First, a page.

big gaps like infrastructure so it put a smile on my face to see an ICT incubator
that is well used by young Rwandans. It focuses on both commercial and social
start-ups and seeks to give advice and a helping hand to those that want it.

A typical social start up is Esther Kunda’s OSCA Connect, an advice and market app
for farmers. This is now such a deep seam for projects and companies that it’s
surprising that more progress is not being made. However, it’s early days for this
one…See video clip interview with Esther Kunda on the link below:


A more developed start-up in the same genre is Susan Oguya’s MFarm which is working
with a significant number of farmers, both giving advice and setting up deals for
produce from smallholders. MFarm is a tenant of Nairobi’s widely known iHub. See
video clip interview with Susan Oguya on the link below:

iHub founder Erik Hersman has long maintained that access to finance, particularly
at the lower end of the scale, is a key barrier for successful start-ups to
negotiate so it’s good to see the Savannah Fund which he co-founded announce its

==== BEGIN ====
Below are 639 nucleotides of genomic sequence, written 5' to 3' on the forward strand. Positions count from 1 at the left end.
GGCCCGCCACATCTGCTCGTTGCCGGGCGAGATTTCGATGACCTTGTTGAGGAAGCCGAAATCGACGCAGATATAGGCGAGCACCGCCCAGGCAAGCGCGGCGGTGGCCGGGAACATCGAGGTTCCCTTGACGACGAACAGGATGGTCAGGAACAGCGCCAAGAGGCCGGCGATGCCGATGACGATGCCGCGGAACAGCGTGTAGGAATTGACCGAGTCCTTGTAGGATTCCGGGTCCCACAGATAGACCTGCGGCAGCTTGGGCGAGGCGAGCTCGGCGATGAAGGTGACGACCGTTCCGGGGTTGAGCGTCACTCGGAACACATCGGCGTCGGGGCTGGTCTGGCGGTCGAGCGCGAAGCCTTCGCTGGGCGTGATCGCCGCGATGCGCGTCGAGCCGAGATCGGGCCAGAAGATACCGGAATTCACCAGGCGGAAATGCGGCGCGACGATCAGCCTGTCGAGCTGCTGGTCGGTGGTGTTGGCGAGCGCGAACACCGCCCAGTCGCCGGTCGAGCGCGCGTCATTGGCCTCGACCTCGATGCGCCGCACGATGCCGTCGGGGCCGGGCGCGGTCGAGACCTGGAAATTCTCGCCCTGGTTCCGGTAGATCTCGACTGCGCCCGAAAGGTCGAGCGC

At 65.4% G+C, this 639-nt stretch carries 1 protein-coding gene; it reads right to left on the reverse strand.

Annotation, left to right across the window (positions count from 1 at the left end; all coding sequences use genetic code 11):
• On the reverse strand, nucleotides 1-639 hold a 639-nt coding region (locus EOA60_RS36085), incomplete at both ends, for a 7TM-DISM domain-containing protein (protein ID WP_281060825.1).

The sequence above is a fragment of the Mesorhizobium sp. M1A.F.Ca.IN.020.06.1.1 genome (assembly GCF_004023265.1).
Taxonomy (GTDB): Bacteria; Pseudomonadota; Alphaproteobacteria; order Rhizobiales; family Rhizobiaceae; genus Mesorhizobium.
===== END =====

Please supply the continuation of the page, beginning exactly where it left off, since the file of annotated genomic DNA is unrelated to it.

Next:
accelerator class to work out of the m:lab offices. The four startups come from four
countries and were selected after a month long competitive process, including 80

“Whilst we received less applications this batch than the last (180), the quality
was higher. Twenty-two per cent of the applicants reported to have generated revenue
compared to 15 per cent from the last application pool. Seventy-two per cent of
startups had a prototype versus 62 per cent in the previous class,” said a Savannah
Fund statement.

The startups include Cardplanet Solutions (Kenya), a payment solution where mobile
money meets cards initially targeting students and schools, Inforex (Uganda), a
network of foreign exchange providers within Africa allowing them to check and trade
currencies amongst each other, Zatiti (Kenya), a website/mobile web builder and
e-commerce platform for small merchants in East Africa, and Zished (Ghana &
Nigeria), a gifting and loyalty e-commerce platform targeting both local, diaspora
Africans and corporate entities starting in Ghana.

JoziHub, Johannesburg: Last but not least, JoziHub came out of the energy and
determination of Gustav Praekelt. Situated in a rather funky urban revelopment
project at 44 Stanley Avenue, Milpark, it has a mixture of social and commercial
projects. One of those, Cyclogy, is developing electric bicycles for use in the city